FLUSHING, N.Y. (BP)–The Baptist Convention of New York has entered a cooperative relationship with Davis College, approved during the BCNY annual meeting at the Korean Church of Queens in Flushing, N.Y.
Messengers also increased the convention’s giving for Cooperative Program national and international missions and ministries.
A total of 114 messengers representing 52 of the convention’s 428 churches and church plants were in attendance, along with 50-plus visitors.
Reflecting the theme of “Hear the Cries of the World” for the Sept. 24-25 sessions, workshops were offered to assist in outreach, church growth and other key areas of ministry.
Messengers approved a $3,504,537 budget for the coming year, up $60,000 over the current budget.
The budget increases by .25 percent the allocation of Cooperative Program gifts from BCNY churches for SBC causes, moving to 27.25 percent of more than an $875,000 anticipated in Cooperative Program giving from the churches. The remaining 72.75 percent of Cooperative Program gifts will support the New York convention’s outreach.
Terry Robertson, BCNY executive director, told messengers the “increase to the Cooperative Program is one step closer to the goal of giving 50 percent to CP [North American and global missions].”
Messengers re-elected Ted Harvey, pastor of Somerset Hills Baptist Church in Basking Ridge, N.J., as president, along with Rick Wilburn, pastor of Tupper Lake Baptist Church in Tupper Lake, N.Y., first vice president; William Page, pastor of Terrill Road Baptist Church in Scotch Plains, N.Y, second vice president; and David Shepherd, director of Mid-America Baptist Theological Seminary’s northeast branch in Schenectady, recording secretary.
The Davis College recommendation, Robertson told Baptist Press, formalizes a fraternal relationship that already had existed informally for decades.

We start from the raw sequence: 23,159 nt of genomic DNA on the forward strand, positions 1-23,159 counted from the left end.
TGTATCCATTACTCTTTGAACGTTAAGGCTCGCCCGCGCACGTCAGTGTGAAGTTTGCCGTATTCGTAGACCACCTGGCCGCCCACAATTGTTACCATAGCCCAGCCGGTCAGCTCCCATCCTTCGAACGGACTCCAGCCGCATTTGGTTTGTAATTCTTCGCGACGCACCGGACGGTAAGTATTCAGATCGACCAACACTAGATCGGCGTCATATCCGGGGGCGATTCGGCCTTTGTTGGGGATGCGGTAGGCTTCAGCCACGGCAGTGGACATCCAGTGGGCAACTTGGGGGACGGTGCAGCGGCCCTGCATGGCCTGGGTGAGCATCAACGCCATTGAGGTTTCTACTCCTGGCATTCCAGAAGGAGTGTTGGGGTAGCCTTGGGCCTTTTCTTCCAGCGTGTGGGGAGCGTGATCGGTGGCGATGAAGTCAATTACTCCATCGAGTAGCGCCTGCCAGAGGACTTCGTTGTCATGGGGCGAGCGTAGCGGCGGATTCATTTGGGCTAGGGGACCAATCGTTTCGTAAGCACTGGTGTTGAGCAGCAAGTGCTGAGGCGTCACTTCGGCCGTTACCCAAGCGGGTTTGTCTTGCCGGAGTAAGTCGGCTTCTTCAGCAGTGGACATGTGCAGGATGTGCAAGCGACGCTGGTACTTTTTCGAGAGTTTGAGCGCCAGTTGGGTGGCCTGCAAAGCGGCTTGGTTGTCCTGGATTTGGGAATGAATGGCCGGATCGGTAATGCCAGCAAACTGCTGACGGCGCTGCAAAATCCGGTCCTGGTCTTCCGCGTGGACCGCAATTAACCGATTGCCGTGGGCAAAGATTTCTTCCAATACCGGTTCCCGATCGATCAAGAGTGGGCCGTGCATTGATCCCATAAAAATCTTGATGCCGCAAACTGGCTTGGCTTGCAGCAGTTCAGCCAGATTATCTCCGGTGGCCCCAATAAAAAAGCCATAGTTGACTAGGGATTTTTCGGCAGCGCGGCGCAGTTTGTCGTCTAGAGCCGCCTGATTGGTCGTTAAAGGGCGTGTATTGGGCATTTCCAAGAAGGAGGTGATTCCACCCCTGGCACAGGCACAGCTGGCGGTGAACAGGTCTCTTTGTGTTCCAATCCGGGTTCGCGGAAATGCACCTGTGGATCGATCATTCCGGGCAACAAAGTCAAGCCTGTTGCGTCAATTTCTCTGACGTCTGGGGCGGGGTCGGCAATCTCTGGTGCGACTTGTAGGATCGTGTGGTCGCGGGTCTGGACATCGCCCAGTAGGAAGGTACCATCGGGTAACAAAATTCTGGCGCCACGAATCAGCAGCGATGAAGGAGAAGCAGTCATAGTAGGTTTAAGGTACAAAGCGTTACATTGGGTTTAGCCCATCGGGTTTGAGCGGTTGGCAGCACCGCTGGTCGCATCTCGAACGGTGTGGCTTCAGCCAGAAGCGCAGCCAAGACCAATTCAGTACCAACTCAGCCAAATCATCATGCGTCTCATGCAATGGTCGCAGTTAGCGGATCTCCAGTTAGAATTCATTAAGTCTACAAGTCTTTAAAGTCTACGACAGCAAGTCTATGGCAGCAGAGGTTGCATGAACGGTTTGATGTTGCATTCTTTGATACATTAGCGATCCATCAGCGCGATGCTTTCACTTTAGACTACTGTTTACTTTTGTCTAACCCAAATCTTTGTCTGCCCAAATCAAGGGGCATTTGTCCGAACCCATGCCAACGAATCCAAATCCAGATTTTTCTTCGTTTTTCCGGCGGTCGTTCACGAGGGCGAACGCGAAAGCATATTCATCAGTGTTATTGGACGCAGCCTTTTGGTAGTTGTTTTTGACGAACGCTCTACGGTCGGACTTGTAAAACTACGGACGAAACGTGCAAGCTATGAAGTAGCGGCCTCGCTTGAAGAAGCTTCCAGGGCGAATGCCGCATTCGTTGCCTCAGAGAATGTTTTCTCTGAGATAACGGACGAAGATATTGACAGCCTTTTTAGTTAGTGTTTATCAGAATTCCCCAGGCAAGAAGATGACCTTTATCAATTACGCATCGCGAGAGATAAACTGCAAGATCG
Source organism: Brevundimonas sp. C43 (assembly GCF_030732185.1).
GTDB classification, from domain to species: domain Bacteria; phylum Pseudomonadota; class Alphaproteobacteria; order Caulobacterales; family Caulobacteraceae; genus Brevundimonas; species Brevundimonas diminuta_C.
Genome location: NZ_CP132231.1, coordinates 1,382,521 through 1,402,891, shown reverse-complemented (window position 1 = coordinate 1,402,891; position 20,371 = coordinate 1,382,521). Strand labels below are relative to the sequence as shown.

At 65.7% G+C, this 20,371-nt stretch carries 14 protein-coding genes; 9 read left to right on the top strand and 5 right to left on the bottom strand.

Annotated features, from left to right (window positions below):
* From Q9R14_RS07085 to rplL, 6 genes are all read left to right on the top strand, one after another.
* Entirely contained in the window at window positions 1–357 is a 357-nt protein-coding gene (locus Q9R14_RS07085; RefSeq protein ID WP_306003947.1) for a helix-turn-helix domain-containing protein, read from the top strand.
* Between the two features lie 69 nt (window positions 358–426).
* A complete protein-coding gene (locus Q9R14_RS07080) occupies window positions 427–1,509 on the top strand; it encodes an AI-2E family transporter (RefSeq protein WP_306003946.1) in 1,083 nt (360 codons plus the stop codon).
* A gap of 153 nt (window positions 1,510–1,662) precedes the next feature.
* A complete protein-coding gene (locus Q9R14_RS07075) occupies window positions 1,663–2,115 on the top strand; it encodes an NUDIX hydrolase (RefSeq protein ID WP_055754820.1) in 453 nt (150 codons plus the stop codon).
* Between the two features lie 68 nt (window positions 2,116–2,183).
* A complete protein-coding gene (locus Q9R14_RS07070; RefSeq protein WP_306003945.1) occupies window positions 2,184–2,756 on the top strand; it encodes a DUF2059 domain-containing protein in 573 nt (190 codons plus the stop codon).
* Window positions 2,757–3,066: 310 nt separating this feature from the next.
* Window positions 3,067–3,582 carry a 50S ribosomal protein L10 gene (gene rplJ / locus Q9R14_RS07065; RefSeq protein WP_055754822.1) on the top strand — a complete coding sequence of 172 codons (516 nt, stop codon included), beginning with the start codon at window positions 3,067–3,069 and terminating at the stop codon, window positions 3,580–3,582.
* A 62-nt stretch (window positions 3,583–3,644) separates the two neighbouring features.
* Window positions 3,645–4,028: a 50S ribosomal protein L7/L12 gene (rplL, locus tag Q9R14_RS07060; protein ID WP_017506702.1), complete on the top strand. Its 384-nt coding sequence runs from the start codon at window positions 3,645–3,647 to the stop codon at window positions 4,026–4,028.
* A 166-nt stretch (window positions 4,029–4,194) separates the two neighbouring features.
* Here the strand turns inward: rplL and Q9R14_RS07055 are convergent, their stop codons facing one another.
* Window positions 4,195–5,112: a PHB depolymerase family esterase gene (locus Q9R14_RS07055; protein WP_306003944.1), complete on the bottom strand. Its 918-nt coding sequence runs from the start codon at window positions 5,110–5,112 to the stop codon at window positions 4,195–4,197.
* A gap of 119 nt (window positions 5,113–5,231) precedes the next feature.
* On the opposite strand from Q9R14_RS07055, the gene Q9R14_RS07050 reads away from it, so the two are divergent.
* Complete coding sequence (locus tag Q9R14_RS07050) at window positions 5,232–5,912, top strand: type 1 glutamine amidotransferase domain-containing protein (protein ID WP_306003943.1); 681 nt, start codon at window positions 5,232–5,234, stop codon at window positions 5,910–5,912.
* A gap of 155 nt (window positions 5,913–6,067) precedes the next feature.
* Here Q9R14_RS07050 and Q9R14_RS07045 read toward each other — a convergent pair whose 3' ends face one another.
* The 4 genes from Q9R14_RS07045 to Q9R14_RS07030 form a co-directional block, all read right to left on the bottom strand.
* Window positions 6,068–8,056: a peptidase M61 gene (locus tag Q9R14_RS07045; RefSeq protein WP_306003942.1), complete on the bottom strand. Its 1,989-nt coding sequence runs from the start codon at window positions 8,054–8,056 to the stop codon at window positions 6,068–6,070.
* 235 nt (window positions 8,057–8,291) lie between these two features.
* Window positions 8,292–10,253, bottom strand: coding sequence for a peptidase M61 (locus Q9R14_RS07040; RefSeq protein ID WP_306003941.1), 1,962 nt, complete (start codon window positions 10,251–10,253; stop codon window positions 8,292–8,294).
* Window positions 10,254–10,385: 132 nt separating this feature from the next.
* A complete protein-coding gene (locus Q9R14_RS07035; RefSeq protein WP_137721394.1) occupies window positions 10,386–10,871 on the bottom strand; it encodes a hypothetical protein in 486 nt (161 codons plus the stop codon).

With about 300 students, the Binghamton-area college, according to its website, is “Bible-centered” and is “committed to making an impact upon the world for Jesus Christ by the fostering of Christian character and the equipping of students with the knowledge, competencies and skills needed in an ever-changing world for service and leadership within the church, Christian organizations and society.”
Founded in 1900 as the Practical Bible Training School by a young evangelist, John A. Davis, the school has no official denominational connection but embraces fundamentals of the Christian faith common among Southern Baptists. In August 2004, the institution’s name changed to Davis College, a Practical College of Bible and Ministry.
Robertson said the recommendation “was driven by the fact that we already have a relationship with the institution, as we were interacting in significant ways. A number of our pastors are graduates and many of our church members are students at the college.”
The BCNY-Davis College relationship “is an answer to prayer,” Robertson said, citing the early days of Southern Baptist work in the state and the ministry of Norman Bell, a pioneering “legendary pastor” who became a director of missions in New York’s north country.
“I discovered the relationship had been a dream of some of the early folks in this convention,” Robertson said, recounting that Bell — who was instrumental in the formation of the BCNY — many years ago had gathered pastors and close friends to pray for the day when Davis College and the BCNY would be more closely related.
The recommendation messengers approved reads, “That the BCNY pass a resolution recommending Davis College as a Christian College which would be appropriate for students from our churches, and establishing a voluntary and cooperative relationship or endorsement and partnership between the BCNY and Davis College. We recommend Davis College to all Southern Baptists as an accredited, quality four-year college that embraces Southern Baptists.”
Next year’s annual meeting will be Sept. 21-23 at the Word of Life Conference Center in Schroon Lake, N.Y.
The BCNY serves churches of New York State, northern New Jersey, southwestern Connecticut, western Massachusetts, as well as Cornwall and Mississauga, Ontario, Canada.
Norm Miller is a freelance writer based in Richmond, Va.